This seems like such a metaphor for teachers.  Everyday, we put in 115%.  There is so much we do as teachers for our class.  We listen.  We teach.  We care.   We feed.   We help.  We teach a little more. We will never get back 115%, but we knew that going in.  And we still do it.  

     The part about putting all of ourself into it really got to me, though.  I thought about all the new components of workshop model, and how I have found myself being much more deliberate and thoughtful in my delivery this year.  I have practiced (in my mind) a lot.  I am trying to get comfortable enough to coach others to be comfortable, too.  The goal is to be RESPONSIVE to the kids, and the more we practice, the better we get, and the more comfortable we are, the more we can respond to our students'  needs.  

     I want to be a teacher who can help a kid learn in the moment.  In order to do that, I need to work hard.  I need to allow myself to be a beginner, and learn the new things I need to get them there.  I need to believe that I will get there and become the teacher I want to be. 

     But above all else?  

     I need to listen to some Justin Timberlake!  It's Friday!  I gave 115% all week.  Now I get to relax and recharge.  Perhaps some JT will do that.   :)  

Open Doors

Tuesday, May 13, 2014

Is the grass always greener on the other side of the hallway?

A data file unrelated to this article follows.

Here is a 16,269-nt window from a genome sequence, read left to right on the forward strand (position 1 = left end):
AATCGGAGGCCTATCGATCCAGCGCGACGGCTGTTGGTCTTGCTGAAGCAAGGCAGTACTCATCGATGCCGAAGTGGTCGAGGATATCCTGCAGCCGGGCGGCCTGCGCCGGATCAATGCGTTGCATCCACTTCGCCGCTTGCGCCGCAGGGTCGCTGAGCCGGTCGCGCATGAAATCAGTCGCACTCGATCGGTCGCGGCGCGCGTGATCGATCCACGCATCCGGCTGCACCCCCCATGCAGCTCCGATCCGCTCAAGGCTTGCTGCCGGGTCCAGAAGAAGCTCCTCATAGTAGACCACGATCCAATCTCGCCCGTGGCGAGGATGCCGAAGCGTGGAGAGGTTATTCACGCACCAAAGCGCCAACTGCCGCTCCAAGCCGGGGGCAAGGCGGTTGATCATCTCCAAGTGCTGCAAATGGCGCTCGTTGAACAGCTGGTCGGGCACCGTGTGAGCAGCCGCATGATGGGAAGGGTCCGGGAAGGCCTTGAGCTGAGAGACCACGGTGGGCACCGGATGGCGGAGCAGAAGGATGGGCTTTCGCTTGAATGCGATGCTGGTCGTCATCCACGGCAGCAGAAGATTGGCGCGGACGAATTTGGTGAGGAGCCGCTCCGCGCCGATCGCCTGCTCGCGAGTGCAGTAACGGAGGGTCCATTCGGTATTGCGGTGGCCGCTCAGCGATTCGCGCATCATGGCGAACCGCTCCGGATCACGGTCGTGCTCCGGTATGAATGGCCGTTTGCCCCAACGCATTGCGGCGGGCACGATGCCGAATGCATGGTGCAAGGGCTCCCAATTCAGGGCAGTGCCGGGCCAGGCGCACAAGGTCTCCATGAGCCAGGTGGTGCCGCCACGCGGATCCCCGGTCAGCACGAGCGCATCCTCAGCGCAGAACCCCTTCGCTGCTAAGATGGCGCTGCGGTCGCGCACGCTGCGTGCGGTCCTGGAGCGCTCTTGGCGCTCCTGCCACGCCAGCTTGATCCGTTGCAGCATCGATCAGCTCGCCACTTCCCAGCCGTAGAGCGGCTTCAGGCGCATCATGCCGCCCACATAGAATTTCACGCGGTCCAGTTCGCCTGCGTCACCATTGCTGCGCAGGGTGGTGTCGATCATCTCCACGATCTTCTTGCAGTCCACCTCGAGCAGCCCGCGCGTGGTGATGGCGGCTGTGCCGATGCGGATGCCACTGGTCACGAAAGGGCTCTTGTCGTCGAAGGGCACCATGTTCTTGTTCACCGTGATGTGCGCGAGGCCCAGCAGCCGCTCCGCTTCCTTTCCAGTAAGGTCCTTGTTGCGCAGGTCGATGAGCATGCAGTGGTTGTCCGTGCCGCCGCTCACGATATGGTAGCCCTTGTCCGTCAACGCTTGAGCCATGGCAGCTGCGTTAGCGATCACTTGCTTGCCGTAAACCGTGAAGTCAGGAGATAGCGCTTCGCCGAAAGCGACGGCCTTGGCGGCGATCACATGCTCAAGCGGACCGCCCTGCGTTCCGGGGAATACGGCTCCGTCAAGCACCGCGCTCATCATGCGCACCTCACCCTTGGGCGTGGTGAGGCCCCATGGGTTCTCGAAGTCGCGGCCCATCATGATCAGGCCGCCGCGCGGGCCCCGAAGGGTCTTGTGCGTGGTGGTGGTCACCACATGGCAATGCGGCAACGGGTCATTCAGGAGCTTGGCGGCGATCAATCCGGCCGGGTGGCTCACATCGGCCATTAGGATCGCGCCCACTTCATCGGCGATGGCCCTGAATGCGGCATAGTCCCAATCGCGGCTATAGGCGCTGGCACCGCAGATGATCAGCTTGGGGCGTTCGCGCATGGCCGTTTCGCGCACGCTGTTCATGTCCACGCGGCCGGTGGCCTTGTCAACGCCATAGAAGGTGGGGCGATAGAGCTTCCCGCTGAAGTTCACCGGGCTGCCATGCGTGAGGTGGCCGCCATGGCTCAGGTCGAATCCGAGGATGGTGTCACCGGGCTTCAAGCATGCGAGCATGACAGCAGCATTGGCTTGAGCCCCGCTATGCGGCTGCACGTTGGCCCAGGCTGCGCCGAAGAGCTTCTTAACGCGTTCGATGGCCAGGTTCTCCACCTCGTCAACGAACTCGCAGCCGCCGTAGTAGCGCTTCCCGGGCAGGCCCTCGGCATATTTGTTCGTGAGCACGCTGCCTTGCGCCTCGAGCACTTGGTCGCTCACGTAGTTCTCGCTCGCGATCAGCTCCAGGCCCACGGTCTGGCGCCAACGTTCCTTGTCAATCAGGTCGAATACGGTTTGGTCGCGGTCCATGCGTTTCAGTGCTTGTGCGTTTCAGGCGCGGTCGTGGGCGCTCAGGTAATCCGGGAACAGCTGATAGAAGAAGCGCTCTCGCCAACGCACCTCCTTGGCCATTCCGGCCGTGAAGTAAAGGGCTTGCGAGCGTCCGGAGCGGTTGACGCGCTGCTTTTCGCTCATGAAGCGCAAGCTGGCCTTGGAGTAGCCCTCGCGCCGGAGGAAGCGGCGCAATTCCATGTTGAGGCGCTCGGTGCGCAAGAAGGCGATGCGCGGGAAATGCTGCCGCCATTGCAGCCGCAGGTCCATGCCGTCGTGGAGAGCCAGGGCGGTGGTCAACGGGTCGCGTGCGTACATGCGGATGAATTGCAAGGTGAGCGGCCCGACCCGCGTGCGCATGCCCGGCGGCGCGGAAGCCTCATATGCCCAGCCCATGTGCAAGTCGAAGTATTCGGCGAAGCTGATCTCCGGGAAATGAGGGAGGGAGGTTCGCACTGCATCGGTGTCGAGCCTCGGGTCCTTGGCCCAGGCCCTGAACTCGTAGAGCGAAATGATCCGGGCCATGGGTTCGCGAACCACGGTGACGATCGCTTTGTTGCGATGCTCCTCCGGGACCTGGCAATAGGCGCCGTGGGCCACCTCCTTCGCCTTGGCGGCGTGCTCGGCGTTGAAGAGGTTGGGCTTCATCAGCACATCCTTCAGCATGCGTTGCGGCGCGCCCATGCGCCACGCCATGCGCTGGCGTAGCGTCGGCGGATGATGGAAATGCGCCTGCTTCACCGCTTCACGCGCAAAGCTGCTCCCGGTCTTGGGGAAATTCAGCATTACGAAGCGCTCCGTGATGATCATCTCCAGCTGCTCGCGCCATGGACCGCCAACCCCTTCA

That is a question that requires an open door to find out!

     This post is to celebrate those open doors around our district.  In the past year, I have learned so much from just walking through the door and going into the classrooms in D100.  No matter which room I walk in, I always find something new to walk out with and spread to others.  

     Take today, for example.  I walked into Allison LaFalce's room at Komensky.  She was in the middle of Genius Hour, where her 4th graders get to pick any topic they would like to learn more about and they research it and create something to share with their classmates.  I walked around the room today, and saw kids researching and creating everything from The Statue of Liberty, how perfume was invented, soccer rules, making a video game, and experiments you would find in a science lab.  I was blown away when I walked up to one young man, and he said that he chose to research how Adolf Hitler rose to power.  When I asked why, he said that he had started with WWII, but then he realized that Hitler was responsible for it, and he wanted to know why.  The girl next to him was researching why people have bad breath.  Clearly, they picked things that interested THEM.  You can't get more motivation and student engagement than kids truly picking, researching, and creating things that interest them!

     As the year closes up, and the F&P testing comes to an end, I encourage you all to look across the hall.  Notice some of the great things that your colleagues are doing, and perhaps try some of those things out with your kids.  Or, invite people in to see the great things you are doing!  If you do, please send me an email.  I would love to come to your room.  :)